Diabetes strikes much of the patient population in Lac du Flambeau, as well as other chronic conditions, but by using the EHR, physicians are able to track patient health outcomes, risk indicators and condition variations. This information better enables clinic staff help control and manage patient chronic conditions.

Because the patient’s care is now managed so thoroughly across the entire practice, Popp said the life expectancy of patients has actually increased by more than three-and-a-half years since the EHR was implemented.

Return on investment

The health center returned its EHR investment within six months, having paid it off in less than half a year, but the returns – far exceeding financial gains — keep coming, said Popp.

Other than saving supply costs, increasing revenues and improving patient care, the clinic has become a model of how an Indian health center can operate as a viable business.

During the last five years years, Peter Christensen has drawn the envy of other clinics, and at least two other Indian health centers are following suit and implementing an EHR similar to that of Peter Christensen.

“Other tribes have purchased their EHR based on what we’ve been able to accomplish,” Popp said.  “Perhaps we can be advocates for more than our patients, but for the healthcare system.”

But hurdles still remain, the biggest of which is often faced by Peter Christensen, like most clinics, is that it is underfunded, Laverdure said. But now there are ways to fix the healthcare system and control the practice’s costs, she added.

And that means something to the folks in northern Wisconsin, where until now healthcare seemed to have been rationed. “Now there’s money for preventive care. Now there’s money for care,” said Laverdure, “and we’ve been able to use the system to get out of that hole.”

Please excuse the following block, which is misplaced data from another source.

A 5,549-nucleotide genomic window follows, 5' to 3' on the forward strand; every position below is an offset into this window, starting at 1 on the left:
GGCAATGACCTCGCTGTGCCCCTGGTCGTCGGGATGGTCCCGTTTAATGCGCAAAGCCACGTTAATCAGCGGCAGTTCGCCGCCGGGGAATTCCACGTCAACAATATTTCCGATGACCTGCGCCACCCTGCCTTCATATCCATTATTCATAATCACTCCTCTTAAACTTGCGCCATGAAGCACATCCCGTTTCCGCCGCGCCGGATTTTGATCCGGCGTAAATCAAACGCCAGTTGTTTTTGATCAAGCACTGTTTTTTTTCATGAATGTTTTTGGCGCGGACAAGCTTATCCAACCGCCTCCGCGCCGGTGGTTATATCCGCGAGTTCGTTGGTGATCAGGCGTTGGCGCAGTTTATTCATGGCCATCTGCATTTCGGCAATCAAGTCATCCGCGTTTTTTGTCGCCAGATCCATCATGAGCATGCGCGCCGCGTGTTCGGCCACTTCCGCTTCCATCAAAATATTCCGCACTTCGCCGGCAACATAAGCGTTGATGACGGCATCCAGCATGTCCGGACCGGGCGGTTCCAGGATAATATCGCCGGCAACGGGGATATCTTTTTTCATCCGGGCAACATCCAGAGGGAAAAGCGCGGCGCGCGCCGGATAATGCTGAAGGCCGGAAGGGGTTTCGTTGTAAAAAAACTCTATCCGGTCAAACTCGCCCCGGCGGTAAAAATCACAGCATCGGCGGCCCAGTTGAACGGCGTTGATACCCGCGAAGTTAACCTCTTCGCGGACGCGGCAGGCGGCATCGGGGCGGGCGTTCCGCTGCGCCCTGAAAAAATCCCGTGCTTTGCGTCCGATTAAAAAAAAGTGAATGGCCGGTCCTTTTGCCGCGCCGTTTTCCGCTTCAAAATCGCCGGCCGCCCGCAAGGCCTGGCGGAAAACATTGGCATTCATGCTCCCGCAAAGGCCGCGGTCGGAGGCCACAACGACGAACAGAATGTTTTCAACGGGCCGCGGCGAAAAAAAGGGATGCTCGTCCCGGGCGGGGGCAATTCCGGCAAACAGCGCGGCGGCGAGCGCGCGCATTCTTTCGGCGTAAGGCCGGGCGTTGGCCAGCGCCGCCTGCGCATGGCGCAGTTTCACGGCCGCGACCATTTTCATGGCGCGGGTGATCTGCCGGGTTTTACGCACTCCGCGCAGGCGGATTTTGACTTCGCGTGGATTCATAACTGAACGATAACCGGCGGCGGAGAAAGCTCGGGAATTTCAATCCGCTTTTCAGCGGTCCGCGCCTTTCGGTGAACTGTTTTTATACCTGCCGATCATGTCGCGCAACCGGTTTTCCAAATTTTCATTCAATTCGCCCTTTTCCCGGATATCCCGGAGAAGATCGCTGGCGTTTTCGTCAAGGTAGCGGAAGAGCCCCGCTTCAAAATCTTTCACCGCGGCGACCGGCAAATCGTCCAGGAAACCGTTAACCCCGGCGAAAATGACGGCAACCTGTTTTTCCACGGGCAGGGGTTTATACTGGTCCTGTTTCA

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The Meaningful Use Penalty Exception: Taking Your Chances with an Act of God or a Vendor Collapse

As you know, the Centers for Medicare & Medicaid Services (CMS) issued final requirements for meaningful use stage 2 on August 23. Since then, it’s clearly been one of the most discussed topics in healthcare technology circles, perhaps this site aside.

While the dust finally settles, the nuances of the regulation are being turned over and devoured. Providers and practice leaders are examining the 17 core (required) measures and wondering which of the three menu items will allow them the clearest path to overcome the hurdles of stage 2.

Successfully meeting the meaningful use measures aside, for me the meaningful use exceptions for noncompliance are what stand out here.

Let’s have a look.

CMS established hardship exceptions to the penalties practices and providers will face for noncompliance of meaningful use. Exemptions are available for physicians who:

I’d love to know your favorite exception. Feel free to let me know in the comment section below. What caught my eye, though, is the third exception. Specifically: “EHR vendors going out of business.”

Perhaps I’m giving this single point more importance than it deserves, but I find this to be wonderful foresight on the part of CMS. Kind of like the nation’s forefathers providing exceptions to the success of the United States; a caveat to hedge against the Constitution’ failure.

Here, tucked in with acts of God and insufficient Internet access, CMS ensures that physicians need not worry about their EHR vendor putting plywood over the windows in the middle of your attestation process.